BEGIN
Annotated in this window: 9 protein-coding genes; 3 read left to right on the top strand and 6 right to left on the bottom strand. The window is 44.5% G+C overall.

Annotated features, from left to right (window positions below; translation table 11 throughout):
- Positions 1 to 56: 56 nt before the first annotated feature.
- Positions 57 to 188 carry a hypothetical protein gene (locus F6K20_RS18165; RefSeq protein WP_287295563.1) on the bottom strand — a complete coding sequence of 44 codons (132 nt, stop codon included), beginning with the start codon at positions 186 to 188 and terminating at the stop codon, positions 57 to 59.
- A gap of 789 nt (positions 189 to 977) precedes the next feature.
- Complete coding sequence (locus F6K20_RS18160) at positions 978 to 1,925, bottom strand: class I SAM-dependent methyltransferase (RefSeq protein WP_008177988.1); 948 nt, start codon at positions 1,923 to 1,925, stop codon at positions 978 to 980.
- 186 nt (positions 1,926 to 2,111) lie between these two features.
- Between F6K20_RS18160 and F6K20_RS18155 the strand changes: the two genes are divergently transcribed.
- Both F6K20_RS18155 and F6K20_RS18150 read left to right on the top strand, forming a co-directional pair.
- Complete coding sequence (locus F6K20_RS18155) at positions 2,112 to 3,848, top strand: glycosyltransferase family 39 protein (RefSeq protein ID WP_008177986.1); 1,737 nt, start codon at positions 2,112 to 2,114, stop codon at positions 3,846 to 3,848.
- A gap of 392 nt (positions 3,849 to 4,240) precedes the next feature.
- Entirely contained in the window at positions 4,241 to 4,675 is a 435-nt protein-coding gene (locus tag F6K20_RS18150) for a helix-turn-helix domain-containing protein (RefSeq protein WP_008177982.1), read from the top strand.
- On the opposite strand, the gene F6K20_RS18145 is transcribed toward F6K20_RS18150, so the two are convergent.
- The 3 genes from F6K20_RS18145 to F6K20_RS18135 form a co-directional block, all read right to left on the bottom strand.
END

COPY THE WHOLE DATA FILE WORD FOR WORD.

Annotated in this window: 9 protein-coding genes; 3 read left to right on the top strand and 6 right to left on the bottom strand. The window is 44.5% G+C overall.

Annotated features, from left to right (window positions below; translation table 11 throughout):
- Positions 1 to 56: 56 nt before the first annotated feature.
- Positions 57 to 188 carry a hypothetical protein gene (locus F6K20_RS18165; RefSeq protein WP_287295563.1) on the bottom strand — a complete coding sequence of 44 codons (132 nt, stop codon included), beginning with the start codon at positions 186 to 188 and terminating at the stop codon, positions 57 to 59.
- A gap of 789 nt (positions 189 to 977) precedes the next feature.
- Complete coding sequence (locus F6K20_RS18160) at positions 978 to 1,925, bottom strand: class I SAM-dependent methyltransferase (RefSeq protein WP_008177988.1); 948 nt, start codon at positions 1,923 to 1,925, stop codon at positions 978 to 980.
- 186 nt (positions 1,926 to 2,111) lie between these two features.
- Between F6K20_RS18160 and F6K20_RS18155 the strand changes: the two genes are divergently transcribed.
- Both F6K20_RS18155 and F6K20_RS18150 read left to right on the top strand, forming a co-directional pair.
- Complete coding sequence (locus F6K20_RS18155) at positions 2,112 to 3,848, top strand: glycosyltransferase family 39 protein (RefSeq protein ID WP_008177986.1); 1,737 nt, start codon at positions 2,112 to 2,114, stop codon at positions 3,846 to 3,848.
- A gap of 392 nt (positions 3,849 to 4,240) precedes the next feature.
- Entirely contained in the window at positions 4,241 to 4,675 is a 435-nt protein-coding gene (locus tag F6K20_RS18150) for a helix-turn-helix domain-containing protein (RefSeq protein WP_008177982.1), read from the top strand.
- On the opposite strand, the gene F6K20_RS18145 is transcribed toward F6K20_RS18150, so the two are convergent.
- The 3 genes from F6K20_RS18145 to F6K20_RS18135 form a co-directional block, all read right to left on the bottom strand.